Search results for 'Karen A. Hart' (try it on Scholar)

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  1. H. L. A. Hart & Ruth Gavison (eds.) (1987). Issues in Contemporary Legal Philosophy: The Influence of H.L.A. Hart. Oxford University Press.score: 1320.0
    This is a collection of essays on themes of legal philosophy which have all been generated or affected by Hart's work. The topics covered include legal theory, responsibility, and enforcement of morals, with contributions from Ronald Dworkin, Rolf Sartorius, Neil MacCormach, David Lyons, Kent Greenawalt, Michael Moore, Joseph Raz, and C.L. Ten, among others.
     
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  2. H. L. A. Hart, P. M. S. Hacker & Joseph Raz (eds.) (1977). Law, Morality, and Society: Essays in Honour of H. L. A. Hart. Clarendon Press.score: 1320.0
    Hacker, P. M. S. Hart's philosophy of law.--Baker, G. P. Defeasibility and meaning.--Dworkin, R. M. No right answer?-Lucas, J. R. The phenomenon of law.--Honoré, A. M. Real laws.--Summers, R. S. Naïve instrumentalism and the law.--Marshall, G. Positivism, adjudication, and democracy.--Cross, R. The House of Lords and the rules of precedent.--Kenny, A. J. P. Intention and mens rea in murder.--Mackie, J. L. The grounds of responsibility.--MacCormick, D. N. Rights in legislation.--Raz, J. Promises and obligations.--Foot, P. R. Approval and disapproval.--Finnis, J. (...)
     
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  3. Karen K. Gustavson, Julie A. Hart, Jeffrey L. Calton & Todd R. Schachtman (1992). Effects of Extinction and US Reinstatement of a Blocking CS-US Association. Bulletin of the Psychonomic Society 30 (3):247-250.score: 1140.0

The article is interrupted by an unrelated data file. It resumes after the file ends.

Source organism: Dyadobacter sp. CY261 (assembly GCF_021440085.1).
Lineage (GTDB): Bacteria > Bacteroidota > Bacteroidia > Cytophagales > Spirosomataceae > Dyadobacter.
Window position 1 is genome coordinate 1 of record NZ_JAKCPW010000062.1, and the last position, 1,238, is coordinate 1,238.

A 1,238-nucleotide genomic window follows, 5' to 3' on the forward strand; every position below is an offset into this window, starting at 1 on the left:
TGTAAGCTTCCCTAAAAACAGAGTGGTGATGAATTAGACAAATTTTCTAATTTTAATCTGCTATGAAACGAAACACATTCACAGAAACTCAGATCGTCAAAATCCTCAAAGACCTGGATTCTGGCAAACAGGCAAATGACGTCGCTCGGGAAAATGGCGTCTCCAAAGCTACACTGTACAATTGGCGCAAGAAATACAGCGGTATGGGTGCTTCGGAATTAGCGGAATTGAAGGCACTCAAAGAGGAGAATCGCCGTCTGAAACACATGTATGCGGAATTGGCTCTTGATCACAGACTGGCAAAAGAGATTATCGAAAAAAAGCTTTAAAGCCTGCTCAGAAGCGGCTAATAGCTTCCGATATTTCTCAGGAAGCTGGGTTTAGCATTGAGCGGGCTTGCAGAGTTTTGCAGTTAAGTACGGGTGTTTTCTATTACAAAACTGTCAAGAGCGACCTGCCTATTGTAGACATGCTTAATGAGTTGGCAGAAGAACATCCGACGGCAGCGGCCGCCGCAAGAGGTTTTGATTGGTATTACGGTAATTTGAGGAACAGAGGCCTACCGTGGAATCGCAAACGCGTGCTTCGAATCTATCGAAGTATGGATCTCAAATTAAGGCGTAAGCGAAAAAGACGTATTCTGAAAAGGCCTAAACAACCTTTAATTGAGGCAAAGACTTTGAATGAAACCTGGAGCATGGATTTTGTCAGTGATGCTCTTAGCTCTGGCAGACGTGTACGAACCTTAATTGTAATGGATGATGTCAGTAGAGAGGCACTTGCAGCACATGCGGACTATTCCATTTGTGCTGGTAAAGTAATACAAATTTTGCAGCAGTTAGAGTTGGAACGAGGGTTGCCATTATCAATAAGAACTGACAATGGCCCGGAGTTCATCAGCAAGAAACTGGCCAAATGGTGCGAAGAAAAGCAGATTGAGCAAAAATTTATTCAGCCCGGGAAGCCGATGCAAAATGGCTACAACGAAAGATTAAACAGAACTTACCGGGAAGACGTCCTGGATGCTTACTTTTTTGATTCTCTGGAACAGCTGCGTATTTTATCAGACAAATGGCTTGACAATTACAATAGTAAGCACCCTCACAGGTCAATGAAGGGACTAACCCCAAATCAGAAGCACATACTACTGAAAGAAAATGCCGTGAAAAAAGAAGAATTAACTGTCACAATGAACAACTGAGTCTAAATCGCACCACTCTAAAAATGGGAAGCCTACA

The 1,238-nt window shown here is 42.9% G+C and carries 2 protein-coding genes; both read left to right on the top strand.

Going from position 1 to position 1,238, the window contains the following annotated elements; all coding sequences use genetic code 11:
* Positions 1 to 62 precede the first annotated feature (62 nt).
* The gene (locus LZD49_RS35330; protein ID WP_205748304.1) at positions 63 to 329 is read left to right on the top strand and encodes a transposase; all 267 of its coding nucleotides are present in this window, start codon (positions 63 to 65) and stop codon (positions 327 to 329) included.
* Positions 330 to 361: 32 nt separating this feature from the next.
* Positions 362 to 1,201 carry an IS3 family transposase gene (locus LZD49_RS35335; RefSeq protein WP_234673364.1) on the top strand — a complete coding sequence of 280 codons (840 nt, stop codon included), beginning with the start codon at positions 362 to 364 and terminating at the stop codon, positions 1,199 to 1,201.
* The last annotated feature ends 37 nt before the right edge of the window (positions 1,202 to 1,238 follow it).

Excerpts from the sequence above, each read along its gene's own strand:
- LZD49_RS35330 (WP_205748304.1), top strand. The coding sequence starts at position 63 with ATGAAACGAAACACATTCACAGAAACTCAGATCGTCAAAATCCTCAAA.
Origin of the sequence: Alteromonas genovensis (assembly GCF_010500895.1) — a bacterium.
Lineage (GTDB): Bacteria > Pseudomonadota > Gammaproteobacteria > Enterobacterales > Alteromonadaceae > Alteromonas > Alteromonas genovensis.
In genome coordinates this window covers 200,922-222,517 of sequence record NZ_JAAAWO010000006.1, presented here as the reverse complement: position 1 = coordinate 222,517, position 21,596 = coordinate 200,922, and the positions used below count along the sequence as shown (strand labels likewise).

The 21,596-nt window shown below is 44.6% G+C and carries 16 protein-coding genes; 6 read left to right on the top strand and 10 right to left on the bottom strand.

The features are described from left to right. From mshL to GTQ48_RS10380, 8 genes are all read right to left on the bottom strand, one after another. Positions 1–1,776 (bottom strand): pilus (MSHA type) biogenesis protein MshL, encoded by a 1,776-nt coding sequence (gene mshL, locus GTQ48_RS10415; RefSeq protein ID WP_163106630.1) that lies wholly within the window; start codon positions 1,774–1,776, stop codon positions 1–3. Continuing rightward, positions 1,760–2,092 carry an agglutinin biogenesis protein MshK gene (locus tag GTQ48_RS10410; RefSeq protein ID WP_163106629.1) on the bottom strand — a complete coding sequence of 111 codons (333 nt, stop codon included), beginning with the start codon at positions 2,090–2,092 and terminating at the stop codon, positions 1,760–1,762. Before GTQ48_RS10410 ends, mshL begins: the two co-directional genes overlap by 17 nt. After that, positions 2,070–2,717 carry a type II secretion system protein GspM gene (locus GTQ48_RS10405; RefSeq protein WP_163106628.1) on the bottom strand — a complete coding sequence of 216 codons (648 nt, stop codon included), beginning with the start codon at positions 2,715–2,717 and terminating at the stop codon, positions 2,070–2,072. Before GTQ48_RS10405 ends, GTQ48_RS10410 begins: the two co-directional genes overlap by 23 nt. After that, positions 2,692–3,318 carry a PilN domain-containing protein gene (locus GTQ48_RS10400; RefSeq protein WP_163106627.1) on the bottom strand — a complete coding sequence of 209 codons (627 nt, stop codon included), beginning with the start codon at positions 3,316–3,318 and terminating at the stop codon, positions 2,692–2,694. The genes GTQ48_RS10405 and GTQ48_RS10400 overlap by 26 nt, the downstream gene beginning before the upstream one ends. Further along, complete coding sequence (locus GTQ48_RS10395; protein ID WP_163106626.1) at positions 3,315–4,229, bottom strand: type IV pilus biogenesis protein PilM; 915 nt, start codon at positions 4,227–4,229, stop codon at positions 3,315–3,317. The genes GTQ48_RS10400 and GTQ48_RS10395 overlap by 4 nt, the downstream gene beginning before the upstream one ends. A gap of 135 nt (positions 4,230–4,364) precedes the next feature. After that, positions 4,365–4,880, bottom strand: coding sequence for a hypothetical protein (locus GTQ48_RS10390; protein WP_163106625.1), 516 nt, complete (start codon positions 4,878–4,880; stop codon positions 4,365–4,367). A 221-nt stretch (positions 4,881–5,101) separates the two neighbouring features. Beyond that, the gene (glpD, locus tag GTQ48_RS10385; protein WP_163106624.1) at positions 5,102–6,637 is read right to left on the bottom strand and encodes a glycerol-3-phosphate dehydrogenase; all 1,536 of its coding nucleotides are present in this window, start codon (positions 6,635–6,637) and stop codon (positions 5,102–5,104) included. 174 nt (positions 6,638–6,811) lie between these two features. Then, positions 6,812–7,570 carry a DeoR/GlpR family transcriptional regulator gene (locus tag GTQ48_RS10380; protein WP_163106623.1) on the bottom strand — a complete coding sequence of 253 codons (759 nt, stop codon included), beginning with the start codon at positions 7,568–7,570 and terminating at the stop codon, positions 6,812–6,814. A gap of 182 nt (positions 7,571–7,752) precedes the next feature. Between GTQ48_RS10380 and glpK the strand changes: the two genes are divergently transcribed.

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  4. David D. Hart, Thomas E. Johnson, Karen L. Bushaw-Newton, Richard J. Horwitz, Angela T. Bednarek, Donald F. Charles, Daniel A. Kreeger & David J. Velinsky (2002). Dam Removal: Challenges and Opportunities for Ecological Research and River Restoration We Develop a Risk Assessment Framework for Understanding How Potential Responses to Dam Removal Vary with Dam and Watershed Characteristics, Which Can Lead to More Effective Use of This Restoration Method. Bioscience 52 (8):669-682.score: 1080.0
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  5. Walter M. High, Angelle M. Sander, Margaret A. Struchen & Karen A. Hart (eds.) (2005). Rehabilitation for Traumatic Brain Injury. Oxford University Press.score: 960.0
    Rehabilitation For Traumatic Brain Injury (TBI) is a state-of-the-science review of the effectiveness of rehabilitation interventions.
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  6. David D. Hart, Thomas E. Johnson, Karen L. Bushaw-Newton, Richard J. Horwitz, Angela T. Bednarek, Donald F. Charles, Daniel A. Kreeger & David J. Velinsky (2002). Dam Removal: Challenges and Opportunities for Ecological Research and River Restoration. Bioscience 52 (8):669.score: 810.0
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  7. Kevin Hart & George Aichele (2005). The Word Becomes Text: A Dialogue Between Kevin Hart and George Aichele. In Yvonne Sherwood & Kevin Hart (eds.), Derrida and Religion: Other Testaments. Routledge.score: 780.0
     
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  8. James H. Olthuis, Hendrik M. Vroom, John H. Kok, Dirk H. Th Vollenhoven, Nicholas John Ansell, Stoffel N. D. Francke, Gary R. Shahinian, Jeffrey Dudiak, Lambert Zuidervaart, D. Vaden House, Carroll Guen Hart, Janet Catherina Wesselius & Perry Recker (2002). Philosophy as Responsibility: A Celebration of Hendrik Hart's Contribution to the Discipline. University Press of America.score: 780.0
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  9. H. L. A. Hart (2008). Punishment and Responsibility: Essays in the Philosophy of Law. OUP Oxford.score: 520.0
    This classic collection of essays, first published in 1968, has had an enduring impact on academic and public debates about criminal responsibility and criminal punishment. Forty years on, its arguments are as powerful as ever. H.L.A. Hart offers an alternative to retributive thinking about criminal punishment that nevertheless preserves the central distinction between guilt and innocence. He also provides an account of criminal responsibility that links the distinction between guilt and innocence closely to the ideal of the rule of (...)